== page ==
For more than five decades Richter has continually reinvented the terms by which painting has been relevant to a continually transforming audience, and very few artists working today have inspired veneration as he has done. Considered the master painter of our generation, Richter follows a lineage of masters from da Vinci and Michelangelo to Rembrandt, Turner, Monet, and Rothko, all of whom have been celebrated as preeminent within their successive eras. In the artist’s retrospective exhibition Gerhard Richter: Panorama in London, Berlin, and Paris between 2011 and 2012, more than one million visitors attended the travelling retrospective exhibition.
Entwurf für Grund is a magnificent example of Richter’s experimentation with new methods of painting and artistic creation. Completed in 1978, the painting is created at the dawn of the decade in which the artist’s highly celebrated series of abstract paintings are made, and one of the first ever works in which the artist utilized a squeegee. Across the primed vastness of this composition Richter streaked and smeared passages of semi-liquid material with the great traction and drag of a hard-edged spatula, fusing and dissecting wide tracts of oil paint. Highly textured, the layers of reds and blues are caught in a perpetually-dynamic stasis as they blend harmoniously. The medium’s underlying fluidity and malleability allows the artist to create a powerful sense of depth through the pronounced chromatic contrast. What is near and what is far become indefinite and our eye is forced to constantly readjust to attempt to comprehend the picture plane which has been transformed from a flat surface into an infinity of space beyond.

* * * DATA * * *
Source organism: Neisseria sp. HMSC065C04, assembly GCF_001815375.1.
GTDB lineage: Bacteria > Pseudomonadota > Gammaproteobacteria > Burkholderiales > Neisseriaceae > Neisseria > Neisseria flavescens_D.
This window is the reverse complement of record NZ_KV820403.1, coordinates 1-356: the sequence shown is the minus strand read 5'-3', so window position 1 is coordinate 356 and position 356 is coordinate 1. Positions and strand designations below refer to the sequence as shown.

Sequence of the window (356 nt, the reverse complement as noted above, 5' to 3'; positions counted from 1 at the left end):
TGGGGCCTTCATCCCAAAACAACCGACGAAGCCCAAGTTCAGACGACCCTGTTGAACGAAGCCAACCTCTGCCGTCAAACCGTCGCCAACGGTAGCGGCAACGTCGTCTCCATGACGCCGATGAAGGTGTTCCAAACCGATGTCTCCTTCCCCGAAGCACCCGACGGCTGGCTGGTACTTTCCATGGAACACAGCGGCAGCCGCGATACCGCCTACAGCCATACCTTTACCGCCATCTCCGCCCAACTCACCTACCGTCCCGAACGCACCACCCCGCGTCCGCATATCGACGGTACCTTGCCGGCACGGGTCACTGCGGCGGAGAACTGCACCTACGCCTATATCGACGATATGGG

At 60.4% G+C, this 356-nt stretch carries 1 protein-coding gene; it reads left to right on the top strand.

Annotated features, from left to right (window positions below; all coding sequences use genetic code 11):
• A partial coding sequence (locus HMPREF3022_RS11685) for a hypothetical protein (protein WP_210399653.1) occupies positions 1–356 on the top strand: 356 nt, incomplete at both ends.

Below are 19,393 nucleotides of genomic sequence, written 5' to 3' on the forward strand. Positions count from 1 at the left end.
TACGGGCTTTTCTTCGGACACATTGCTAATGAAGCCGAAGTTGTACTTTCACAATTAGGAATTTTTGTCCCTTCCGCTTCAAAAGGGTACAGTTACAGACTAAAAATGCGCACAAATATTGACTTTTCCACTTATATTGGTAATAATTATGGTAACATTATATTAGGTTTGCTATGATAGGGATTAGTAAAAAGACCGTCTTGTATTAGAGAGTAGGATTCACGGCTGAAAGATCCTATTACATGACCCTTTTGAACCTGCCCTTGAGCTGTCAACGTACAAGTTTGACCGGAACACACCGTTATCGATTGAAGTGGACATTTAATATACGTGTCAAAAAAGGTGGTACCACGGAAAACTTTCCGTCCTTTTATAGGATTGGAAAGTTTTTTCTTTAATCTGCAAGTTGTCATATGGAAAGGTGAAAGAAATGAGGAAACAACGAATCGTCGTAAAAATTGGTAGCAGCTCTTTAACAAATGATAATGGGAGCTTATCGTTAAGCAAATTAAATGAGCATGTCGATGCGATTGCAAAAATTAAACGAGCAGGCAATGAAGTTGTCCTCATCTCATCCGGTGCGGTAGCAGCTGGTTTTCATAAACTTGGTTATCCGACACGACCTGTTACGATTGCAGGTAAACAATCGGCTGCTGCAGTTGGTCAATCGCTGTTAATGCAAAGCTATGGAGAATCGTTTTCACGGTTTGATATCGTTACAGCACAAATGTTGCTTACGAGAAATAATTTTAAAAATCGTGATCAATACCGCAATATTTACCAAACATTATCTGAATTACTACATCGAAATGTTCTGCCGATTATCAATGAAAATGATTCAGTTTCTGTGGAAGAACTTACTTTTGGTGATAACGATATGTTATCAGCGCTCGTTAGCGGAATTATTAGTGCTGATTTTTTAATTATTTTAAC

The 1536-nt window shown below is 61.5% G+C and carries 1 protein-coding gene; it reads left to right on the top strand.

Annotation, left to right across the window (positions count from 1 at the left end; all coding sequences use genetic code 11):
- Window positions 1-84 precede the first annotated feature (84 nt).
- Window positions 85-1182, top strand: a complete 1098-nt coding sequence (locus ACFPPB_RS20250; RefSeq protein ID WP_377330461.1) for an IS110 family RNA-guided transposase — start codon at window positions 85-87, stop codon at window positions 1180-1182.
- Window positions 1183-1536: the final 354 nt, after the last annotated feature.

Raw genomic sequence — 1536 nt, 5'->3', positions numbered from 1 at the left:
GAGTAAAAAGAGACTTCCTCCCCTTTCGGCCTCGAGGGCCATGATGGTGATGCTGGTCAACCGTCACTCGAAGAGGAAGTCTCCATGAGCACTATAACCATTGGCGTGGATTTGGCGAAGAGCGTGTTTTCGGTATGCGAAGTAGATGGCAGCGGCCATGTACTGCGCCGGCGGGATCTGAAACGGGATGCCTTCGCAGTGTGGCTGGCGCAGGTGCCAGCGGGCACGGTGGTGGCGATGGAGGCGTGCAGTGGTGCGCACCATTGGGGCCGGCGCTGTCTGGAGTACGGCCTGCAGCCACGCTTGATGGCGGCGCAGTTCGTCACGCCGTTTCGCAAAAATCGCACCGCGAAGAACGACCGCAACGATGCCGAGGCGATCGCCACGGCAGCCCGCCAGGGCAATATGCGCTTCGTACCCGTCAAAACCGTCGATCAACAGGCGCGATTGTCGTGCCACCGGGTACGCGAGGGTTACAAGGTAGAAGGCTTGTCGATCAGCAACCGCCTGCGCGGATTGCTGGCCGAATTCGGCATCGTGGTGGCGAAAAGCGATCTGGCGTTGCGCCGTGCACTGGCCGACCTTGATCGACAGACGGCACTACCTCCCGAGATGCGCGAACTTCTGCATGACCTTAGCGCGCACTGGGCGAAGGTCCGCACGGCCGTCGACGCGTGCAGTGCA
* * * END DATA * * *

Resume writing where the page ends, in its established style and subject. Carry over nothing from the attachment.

Considering the phenomenal visual impact of the present work, one easily calls to mind the impressionist paintings of Monet such as Impression: Sunrise from 1872. Amidst the blue expanses of Entwurf für Grund, the essential atmosphere and spirit, radical innovation, and supreme disposition of color found in the French master’s rendition of water and sky are evoked. In this context it is instructive to consider a contemporary description of Monet’s Nymphéas by the essayist Jean-Louis Vaudoyer, which though penned in 1909 prophetically foreshadows Richter’s painting executed approximately seventy years later: "Water that is pale blue and dark blue, water like liquid gold, treacherous green water reflects the sky…Here, more than ever before, painting approached music and poetry. There is in these paintings an inner beauty that is both plastic and ideal." (Jean-Louis Vaudoyer in La Chronique des Arts et de la Curiosité, 15th May 1909, p. 159, translated from French)
Today the sheer scope and diversity of Richter’s artistic achievement is now well-recognized throughout the world. His abstract paintings from the 1980s and early 90s reside in collections of virtually all major museums throughout the world, including the Museum of Modern Art and the Metropolitan Museum in New York, the National Gallery of Art in Washington D.C, the Tate Modern in London, the Hamburger Kunsthalle, the Duisburg Modern Art Museum and Moderna Museet in Stockholm. This corpus of abstract paintings has often been considered as the culmination and crescendo of his artistic exploration pursued throughout his career.
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